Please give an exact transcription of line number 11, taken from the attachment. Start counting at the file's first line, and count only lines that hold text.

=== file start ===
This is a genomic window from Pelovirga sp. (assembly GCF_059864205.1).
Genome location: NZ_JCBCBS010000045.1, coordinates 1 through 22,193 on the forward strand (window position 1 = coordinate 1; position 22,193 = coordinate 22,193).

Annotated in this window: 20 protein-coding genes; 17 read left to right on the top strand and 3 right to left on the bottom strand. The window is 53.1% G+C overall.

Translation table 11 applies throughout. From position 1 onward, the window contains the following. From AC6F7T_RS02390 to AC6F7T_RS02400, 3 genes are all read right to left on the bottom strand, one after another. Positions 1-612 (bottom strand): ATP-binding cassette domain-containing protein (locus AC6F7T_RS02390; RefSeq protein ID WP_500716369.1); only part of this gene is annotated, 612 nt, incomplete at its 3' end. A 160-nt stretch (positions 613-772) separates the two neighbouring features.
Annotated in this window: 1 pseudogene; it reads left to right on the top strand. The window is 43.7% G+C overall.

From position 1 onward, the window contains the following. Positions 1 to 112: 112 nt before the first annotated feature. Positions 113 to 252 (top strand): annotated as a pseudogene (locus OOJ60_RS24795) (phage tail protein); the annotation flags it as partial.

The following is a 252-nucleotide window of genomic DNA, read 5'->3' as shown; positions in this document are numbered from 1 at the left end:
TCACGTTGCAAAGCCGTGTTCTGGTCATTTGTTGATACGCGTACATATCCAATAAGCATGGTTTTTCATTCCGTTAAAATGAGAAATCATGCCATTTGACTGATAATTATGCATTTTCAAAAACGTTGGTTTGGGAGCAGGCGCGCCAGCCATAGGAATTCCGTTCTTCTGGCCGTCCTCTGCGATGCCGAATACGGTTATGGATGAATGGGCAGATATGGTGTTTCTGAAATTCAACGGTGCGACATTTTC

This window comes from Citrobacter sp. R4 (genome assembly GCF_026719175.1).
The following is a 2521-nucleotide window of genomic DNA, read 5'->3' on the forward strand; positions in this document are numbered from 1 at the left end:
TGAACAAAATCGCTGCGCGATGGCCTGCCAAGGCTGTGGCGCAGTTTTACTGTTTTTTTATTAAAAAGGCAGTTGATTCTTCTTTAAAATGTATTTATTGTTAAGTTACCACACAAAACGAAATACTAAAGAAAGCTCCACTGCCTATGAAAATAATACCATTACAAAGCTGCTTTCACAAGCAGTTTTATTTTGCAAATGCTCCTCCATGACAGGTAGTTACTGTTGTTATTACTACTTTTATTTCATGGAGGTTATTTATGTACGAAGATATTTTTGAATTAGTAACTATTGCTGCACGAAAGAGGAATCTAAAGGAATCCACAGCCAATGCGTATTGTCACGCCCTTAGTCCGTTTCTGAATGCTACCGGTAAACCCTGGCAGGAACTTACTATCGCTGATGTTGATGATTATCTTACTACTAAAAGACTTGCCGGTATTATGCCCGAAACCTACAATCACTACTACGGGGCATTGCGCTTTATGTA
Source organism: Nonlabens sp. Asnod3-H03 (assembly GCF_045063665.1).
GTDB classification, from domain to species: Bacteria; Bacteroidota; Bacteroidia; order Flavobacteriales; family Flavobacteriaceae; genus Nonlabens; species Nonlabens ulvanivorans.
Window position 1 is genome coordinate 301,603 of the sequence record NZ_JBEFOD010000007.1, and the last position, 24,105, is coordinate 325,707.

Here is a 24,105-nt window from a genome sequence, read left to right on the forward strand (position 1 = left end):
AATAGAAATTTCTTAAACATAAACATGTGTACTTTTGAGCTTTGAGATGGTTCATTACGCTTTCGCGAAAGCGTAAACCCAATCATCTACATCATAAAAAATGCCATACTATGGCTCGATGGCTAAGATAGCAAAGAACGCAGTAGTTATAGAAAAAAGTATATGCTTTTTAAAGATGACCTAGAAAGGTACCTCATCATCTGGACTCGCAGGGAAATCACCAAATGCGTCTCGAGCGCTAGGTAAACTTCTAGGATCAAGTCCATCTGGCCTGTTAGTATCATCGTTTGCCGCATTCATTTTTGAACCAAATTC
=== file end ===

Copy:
TGAACAAAATCGCTGCGCGATGGCCTGCCAAGGCTGTGGCGCAGTTTTACTGTTTTTTTATTAAAAAGGCAGTTGATTCTTCTTTAAAATGTATTTATTGTTAAGTTACCACACAAAACGAAATACTAAAGAAAGCTCCACTGCCTATGAAAATAATACCATTACAAAGCTGCTTTCACAAGCAGTTTTATTTTGCAAATGCTCCTCCATGACAGGTAGTTACTGTTGTTATTACTACTTTTATTTCATGGAGGTTATTTATGTACGAAGATATTTTTGAATTAGTAACTATTGCTGCACGAAAGAGGAATCTAAAGGAATCCACAGCCAATGCGTATTGTCACGCCCTTAGTCCGTTTCTGAATGCTACCGGTAAACCCTGGCAGGAACTTACTATCGCTGATGTTGATGATTATCTTACTACTAAAAGACTTGCCGGTATTATGCCCGAAACCTACAATCACTACTACGGGGCATTGCGCTTTATGTA